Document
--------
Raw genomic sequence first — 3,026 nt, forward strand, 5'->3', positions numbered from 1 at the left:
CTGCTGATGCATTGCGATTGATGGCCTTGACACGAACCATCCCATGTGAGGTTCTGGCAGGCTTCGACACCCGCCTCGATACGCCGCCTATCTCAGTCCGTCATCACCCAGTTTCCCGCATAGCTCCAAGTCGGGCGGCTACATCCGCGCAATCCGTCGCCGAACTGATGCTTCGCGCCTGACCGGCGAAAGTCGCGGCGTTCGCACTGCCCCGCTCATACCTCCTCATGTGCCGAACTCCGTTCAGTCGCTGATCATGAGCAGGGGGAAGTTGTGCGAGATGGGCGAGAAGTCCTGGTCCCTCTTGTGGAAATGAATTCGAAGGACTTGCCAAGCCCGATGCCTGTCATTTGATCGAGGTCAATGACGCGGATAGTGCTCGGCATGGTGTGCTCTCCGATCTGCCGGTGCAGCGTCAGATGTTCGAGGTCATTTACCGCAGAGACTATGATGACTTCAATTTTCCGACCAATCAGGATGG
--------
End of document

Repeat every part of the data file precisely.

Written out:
Raw genomic sequence first — 3,026 nt, forward strand, 5'->3', positions numbered from 1 at the left:
CTGCTGATGCATTGCGATTGATGGCCTTGACACGAACCATCCCATGTGAGGTTCTGGCAGGCTTCGACACCCGCCTCGATACGCCGCCTATCTCAGTCCGTCATCACCCAGTTTCCCGCATAGCTCCAAGTCGGGCGGCTACATCCGCGCAATCCGTCGCCGAACTGATGCTTCGCGCCTGACCGGCGAAAGTCGCGGCGTTCGCACTGCCCCGCTCATACCTCCTCATGTGCCGAACTCCGTTCAGTCGCTGATCATGAGCAGGGGGAAGTTGTGCGAGATGGGCGAGAAGTCCTGGTCCCTCTTGTGGAAATGAATTCGAAGGACTTGCCAAGCCCGATGCCTGTCATTTGATCGAGGTCAATGACGCGGATAGTGCTCGGCATGGTGTGCTCTCCGATCTGCCGGTGCAGCGTCAGATGTTCGAGGTCATTTACCGCAGAGACTATGATGACTTCAATTTTCCGACCAATCAGGATGG